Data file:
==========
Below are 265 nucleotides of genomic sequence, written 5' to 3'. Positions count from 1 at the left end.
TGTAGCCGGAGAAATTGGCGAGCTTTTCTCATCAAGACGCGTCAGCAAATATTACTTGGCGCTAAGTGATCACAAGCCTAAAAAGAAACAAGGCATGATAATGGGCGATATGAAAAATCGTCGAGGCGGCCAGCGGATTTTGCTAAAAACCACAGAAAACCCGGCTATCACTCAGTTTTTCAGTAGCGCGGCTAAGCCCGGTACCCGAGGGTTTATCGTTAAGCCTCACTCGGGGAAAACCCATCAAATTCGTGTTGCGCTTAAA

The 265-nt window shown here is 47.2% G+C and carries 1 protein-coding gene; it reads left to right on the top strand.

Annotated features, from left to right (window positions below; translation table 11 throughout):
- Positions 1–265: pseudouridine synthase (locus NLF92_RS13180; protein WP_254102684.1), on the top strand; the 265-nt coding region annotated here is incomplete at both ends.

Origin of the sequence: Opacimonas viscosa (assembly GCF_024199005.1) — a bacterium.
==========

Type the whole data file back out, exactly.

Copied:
Below are 265 nucleotides of genomic sequence, written 5' to 3'. Positions count from 1 at the left end.
TGTAGCCGGAGAAATTGGCGAGCTTTTCTCATCAAGACGCGTCAGCAAATATTACTTGGCGCTAAGTGATCACAAGCCTAAAAAGAAACAAGGCATGATAATGGGCGATATGAAAAATCGTCGAGGCGGCCAGCGGATTTTGCTAAAAACCACAGAAAACCCGGCTATCACTCAGTTTTTCAGTAGCGCGGCTAAGCCCGGTACCCGAGGGTTTATCGTTAAGCCTCACTCGGGGAAAACCCATCAAATTCGTGTTGCGCTTAAA

The 265-nt window shown here is 47.2% G+C and carries 1 protein-coding gene; it reads left to right on the top strand.

Annotated features, from left to right (window positions below; translation table 11 throughout):
- Positions 1–265: pseudouridine synthase (locus NLF92_RS13180; protein WP_254102684.1), on the top strand; the 265-nt coding region annotated here is incomplete at both ends.

Origin of the sequence: Opacimonas viscosa (assembly GCF_024199005.1) — a bacterium.